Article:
Her seamstress mom told her to start off sewing 1,000 straight lines, but soon-to-be law-school graduate Vanessa Wilson knew she could do a little better than that. Soon she was impressing friends with her baby gear and pillow case dresses. They wanted her to sew for them, but Wilson wanted to show them how to do it themselves.
So, the Crafty Gemini—a how-to show and online pattern shop—was born.
“It’s like my little home-made business,” Wilson explains. “It’s really not that hard. You can do it. That’s what I’m trying to get them to see.”
Wilson recently turned her YouTube phenomenon and accompanying shop into an LLC, after receiving a business start-up grant from YouTube, the online video site. YouTube’s NextUp program looks to cultivate the next big thing on its site.
Wilson has more than 1 million views of her do-it-yourself sewing, quilting, crafting and cooking shows. And, the audience keeps growing.
Her viewership not only generates ad revenue from YouTube (she attracts that hard-to-get online over-45 female market), it also drives people to her blog and website, where they can purchase the sewing and quilting patterns she designs. Most of her more than 50 videos are free project tutorials, but five of them promote her patterns by including directions on how to make something, not just the measurements. She directs viewers to her website (www.craftygemini.com) at the end of these tutorials, where they can buy the patterns.
“I’ve sold thousands,” she says. “I make three times as much money selling patterns than I do off the ads on YouTube.”
Wilson spends up to two weeks creating and scanning the pattern, which is automatically emailed as a PDF to customers after they pay via Paypal.
“I only do it once and I keep making money,” she says of her “24/7” business. “I wake up every single morning and there’s money in my account that wasn’t there when I went to sleep. While [I’m] sleeping, someone on the other side of the world is watching [my] video.”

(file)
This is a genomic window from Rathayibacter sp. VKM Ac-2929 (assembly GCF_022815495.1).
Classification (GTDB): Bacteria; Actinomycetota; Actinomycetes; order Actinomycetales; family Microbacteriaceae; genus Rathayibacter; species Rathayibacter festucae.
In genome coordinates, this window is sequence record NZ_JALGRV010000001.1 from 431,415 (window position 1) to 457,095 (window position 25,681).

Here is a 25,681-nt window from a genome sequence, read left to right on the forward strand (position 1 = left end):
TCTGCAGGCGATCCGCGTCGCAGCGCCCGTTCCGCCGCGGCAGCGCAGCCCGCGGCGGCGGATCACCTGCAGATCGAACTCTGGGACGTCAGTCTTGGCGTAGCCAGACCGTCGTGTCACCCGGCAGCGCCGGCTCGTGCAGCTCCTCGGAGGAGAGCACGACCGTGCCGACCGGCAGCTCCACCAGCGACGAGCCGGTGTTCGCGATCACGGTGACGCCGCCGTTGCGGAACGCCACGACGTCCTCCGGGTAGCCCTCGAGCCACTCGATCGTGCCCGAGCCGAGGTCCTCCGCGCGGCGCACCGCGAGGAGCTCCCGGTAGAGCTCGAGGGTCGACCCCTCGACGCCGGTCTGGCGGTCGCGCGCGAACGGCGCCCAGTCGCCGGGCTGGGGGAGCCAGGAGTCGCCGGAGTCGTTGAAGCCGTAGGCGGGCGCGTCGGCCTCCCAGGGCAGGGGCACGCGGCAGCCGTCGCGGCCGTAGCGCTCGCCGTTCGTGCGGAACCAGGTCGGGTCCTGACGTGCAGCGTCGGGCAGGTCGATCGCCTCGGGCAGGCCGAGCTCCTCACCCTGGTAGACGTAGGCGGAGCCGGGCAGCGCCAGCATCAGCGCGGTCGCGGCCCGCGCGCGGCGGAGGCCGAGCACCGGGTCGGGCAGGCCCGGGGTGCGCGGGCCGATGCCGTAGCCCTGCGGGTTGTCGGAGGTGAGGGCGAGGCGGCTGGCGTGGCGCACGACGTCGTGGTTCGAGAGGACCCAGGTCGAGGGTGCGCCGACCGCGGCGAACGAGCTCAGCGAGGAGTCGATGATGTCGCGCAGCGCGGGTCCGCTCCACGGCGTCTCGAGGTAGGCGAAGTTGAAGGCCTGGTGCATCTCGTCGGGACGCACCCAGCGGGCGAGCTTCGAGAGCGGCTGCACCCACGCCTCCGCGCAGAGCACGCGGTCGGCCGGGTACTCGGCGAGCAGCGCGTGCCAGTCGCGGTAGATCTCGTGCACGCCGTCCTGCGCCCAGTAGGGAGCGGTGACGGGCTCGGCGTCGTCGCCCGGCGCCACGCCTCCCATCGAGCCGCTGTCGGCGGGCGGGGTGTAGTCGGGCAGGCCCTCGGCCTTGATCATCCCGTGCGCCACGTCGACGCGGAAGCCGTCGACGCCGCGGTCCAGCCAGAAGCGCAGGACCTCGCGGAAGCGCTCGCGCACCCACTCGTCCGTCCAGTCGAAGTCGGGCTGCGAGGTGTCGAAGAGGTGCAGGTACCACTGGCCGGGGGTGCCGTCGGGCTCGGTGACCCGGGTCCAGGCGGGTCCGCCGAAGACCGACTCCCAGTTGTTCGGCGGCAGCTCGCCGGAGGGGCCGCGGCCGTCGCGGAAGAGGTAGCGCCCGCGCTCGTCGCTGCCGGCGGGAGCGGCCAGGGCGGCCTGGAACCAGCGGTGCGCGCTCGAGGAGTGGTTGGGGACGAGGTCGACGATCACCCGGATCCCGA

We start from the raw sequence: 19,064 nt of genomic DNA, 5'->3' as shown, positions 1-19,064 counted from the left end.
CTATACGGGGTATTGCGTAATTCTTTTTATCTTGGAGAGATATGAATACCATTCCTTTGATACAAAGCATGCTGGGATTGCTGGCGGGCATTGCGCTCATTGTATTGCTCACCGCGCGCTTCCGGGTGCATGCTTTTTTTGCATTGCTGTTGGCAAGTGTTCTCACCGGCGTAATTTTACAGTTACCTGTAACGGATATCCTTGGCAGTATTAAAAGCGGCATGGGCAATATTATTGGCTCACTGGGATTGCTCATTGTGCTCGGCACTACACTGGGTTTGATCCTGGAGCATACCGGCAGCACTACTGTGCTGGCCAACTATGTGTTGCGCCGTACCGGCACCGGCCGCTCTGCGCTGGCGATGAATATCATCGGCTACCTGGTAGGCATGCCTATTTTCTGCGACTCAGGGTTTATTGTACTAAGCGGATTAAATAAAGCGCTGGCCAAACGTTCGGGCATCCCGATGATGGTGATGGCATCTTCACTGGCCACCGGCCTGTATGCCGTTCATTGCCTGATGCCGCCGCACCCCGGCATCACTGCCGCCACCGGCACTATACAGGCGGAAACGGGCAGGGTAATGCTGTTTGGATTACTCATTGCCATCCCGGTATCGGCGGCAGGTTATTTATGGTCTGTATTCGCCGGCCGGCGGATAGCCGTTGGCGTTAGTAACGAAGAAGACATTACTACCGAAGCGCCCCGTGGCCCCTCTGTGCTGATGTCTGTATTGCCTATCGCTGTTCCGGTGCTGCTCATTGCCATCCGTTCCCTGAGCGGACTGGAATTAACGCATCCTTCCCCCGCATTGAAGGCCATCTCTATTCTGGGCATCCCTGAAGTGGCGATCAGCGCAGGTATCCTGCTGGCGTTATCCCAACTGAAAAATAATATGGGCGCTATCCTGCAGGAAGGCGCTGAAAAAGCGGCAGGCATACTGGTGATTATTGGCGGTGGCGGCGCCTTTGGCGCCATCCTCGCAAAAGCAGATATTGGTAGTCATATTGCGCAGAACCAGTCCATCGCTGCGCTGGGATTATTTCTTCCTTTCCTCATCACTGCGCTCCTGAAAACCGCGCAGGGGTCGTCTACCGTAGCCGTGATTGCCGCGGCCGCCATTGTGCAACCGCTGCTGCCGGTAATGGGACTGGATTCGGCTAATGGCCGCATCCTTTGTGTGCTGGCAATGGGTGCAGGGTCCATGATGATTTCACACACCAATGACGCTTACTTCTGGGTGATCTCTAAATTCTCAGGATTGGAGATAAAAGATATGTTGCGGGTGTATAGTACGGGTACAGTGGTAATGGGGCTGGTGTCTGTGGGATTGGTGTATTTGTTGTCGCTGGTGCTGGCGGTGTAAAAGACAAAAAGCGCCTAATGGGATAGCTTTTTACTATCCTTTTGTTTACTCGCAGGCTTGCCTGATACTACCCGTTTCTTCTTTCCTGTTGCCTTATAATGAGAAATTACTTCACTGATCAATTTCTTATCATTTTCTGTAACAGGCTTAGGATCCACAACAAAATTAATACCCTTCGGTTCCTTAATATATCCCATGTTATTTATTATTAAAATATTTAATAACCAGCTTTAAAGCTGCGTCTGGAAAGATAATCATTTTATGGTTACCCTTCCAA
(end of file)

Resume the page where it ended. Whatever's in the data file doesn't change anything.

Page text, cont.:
Wilson’s customer base spans the globe and includes many expatriates who want a connection to the United States, she says. Plus, her patterns are an extremely good value at $3 – $6.50, with most quilt patterns going for $12 – $17 at a store.
“I can sell it for a lot cheaper,” she says. “I have no overhead costs.”
YouTube, though, is the linchpin for Wilson’s business. It allows Wilson to connect with her clients, build an audience and provide them with valuable content. Plus, it’s the second-largest search engine after Google, which positions Wilson as an expert with content that people crave instead of just a product on a website.
“There’re tons of other people who sell PDF [patterns], but they don’t have video tutorials,” she says. “They’re like private lessons. People pause it, rewind it and replay it. It’s a win-win for everyone.”
Finding a Way to Monetize
This YouTube thing began because Wilson was getting sick of having to teach different friends the same sewing skills over and over again.
“Everybody kept asking and…it was so redundant for me,” she says. “I do it for the creative aspect.”
So, her husband would videotape her and they’d put it on YouTube. Every time a friend would ask her for instructions, she just sent her a link.
“At that point, I didn’t know how to make money at this,” she says.
She was already teaching lessons in the Santa Fe College Community Education department, so she just translated those skills into her onscreen debut.
“I wasn’t that far removed from being a beginner,” she says. “I don’t assume that the viewer knows certain terminology. I just tell it like is is, as basic and simple as possible.”